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# 4.3: Relation Properties

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A graph, as we discussed in the last chapter, is made up of both the actors and the relations among the actors. The relations among the actors (the line segments in a simple graph or the arrows in a directed graph) can also have "attributes." Sometimes it can be very helpful to use color and size to indicate difference of kind and amount among the relations. You can be creative with this idea to explore and display patterns in the connections among the actors in a network. Here are a few ideas of things that you could do.

Suppose that you wanted to highlight certain "types" of relations in the graph. For example, in a sociogram of friendship ties you might want to show how the patterns of ties among persons of the same sex differed from the patterns of ties among persons of different sexes. You might want to show the ties in the graph as differing in color or shape (e.g. dashed or solid line) depending on the type of relation. If you have recorded the two kinds of relations (same sex, different sex) as two relations in a multiplex graph, then you can use NetDraw'sProperties>Lines>Color from the menu. Then select Relations, and choose the color for each of the relations you want to graph (e.g. red for same-sex, blue for different-sex).

Line colors (but not line shapes) can be used to highlight links within actors of the same type or between actors of different types, or both, using NetDraw. First select Properties>Lines>Node-attribute from the menus. Then select whether you want to color the ties among actors of the same attribute type ("within") or ties among actors of different types ("between"), or both. Then use the drop-down menu to select the attribute that you want to graph.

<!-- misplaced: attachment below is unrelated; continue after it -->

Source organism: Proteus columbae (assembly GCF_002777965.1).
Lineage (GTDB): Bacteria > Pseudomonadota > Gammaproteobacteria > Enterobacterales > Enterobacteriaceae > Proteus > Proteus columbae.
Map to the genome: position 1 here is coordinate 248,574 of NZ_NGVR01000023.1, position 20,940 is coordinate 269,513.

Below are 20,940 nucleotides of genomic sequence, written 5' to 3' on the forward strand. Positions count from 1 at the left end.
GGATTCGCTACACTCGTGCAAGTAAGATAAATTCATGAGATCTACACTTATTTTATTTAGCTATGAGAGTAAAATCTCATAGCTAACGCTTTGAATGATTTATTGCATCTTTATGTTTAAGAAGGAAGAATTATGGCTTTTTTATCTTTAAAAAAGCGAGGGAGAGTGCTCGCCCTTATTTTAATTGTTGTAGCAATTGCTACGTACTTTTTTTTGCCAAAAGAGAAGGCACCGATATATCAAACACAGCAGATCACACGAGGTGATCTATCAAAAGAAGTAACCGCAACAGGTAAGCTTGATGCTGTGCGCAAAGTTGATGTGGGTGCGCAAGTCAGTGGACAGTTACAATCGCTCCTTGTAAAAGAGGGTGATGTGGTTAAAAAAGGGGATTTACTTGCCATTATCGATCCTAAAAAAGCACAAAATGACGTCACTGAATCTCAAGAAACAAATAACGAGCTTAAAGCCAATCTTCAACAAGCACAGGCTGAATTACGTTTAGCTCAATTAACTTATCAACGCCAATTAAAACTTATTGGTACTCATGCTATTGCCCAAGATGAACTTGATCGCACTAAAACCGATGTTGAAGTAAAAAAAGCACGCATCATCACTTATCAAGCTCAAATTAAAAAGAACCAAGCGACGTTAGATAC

If you have measured each tie with an ordinal or interval level variable (usually reflecting the "strength" of the tie), you can also assign colors to ties based on tie strength (Properties>Lines>Color>Tie-strength). But, when you have information on the "value" of the relations, a different method would usually be preferred.

Where the ties among actors have been measured as a value (rather than just present-absent), the magnitude of the tie can be suggested by using thicker lines to represent stronger ties, and thinner lines to represent weaker ties. Recall that sometimes ties are measured as negative-neutral-positive (recorded as -1, 0, +1), as grouped ordinal (5=very strong, 4=strong, 3= moderate, 2=weak, 1=very weak, 0=absent), full-rank order (10=strongest tie of 10, 9=second strongest tie of 10, etc.), or interval (e.g. dollars of trade flowing from Belgium to the United States in 1975).

Since the value of the tie is already recorded in the data set, it is very easy to get NetDraw to visualize it in the graph. From the menus, select Properties>Lines>Size. Then, select Tie-Strength and indicate which relation you want graphed. You can select the amount of gradation in the line widths (e.g. from 0 to 5 for a grouped ordinal variable with 6 levels; or from 5 to 10 if you want really thick lines).

Using line colors and thickness, you can highlight certain types of ties and varying strength of ties among actors in the network. This can be combined with visual highlighting of attributes of the actors to make a compelling presentation of the features of the graph that you want to emphasize. There is a lot of art to this, and you will have to play and experiment. Node and line attributes can obscure as well as reveal; they can mis-represent, as well as represent. Sometimes, they add to the confusion of an already too-complicated graph.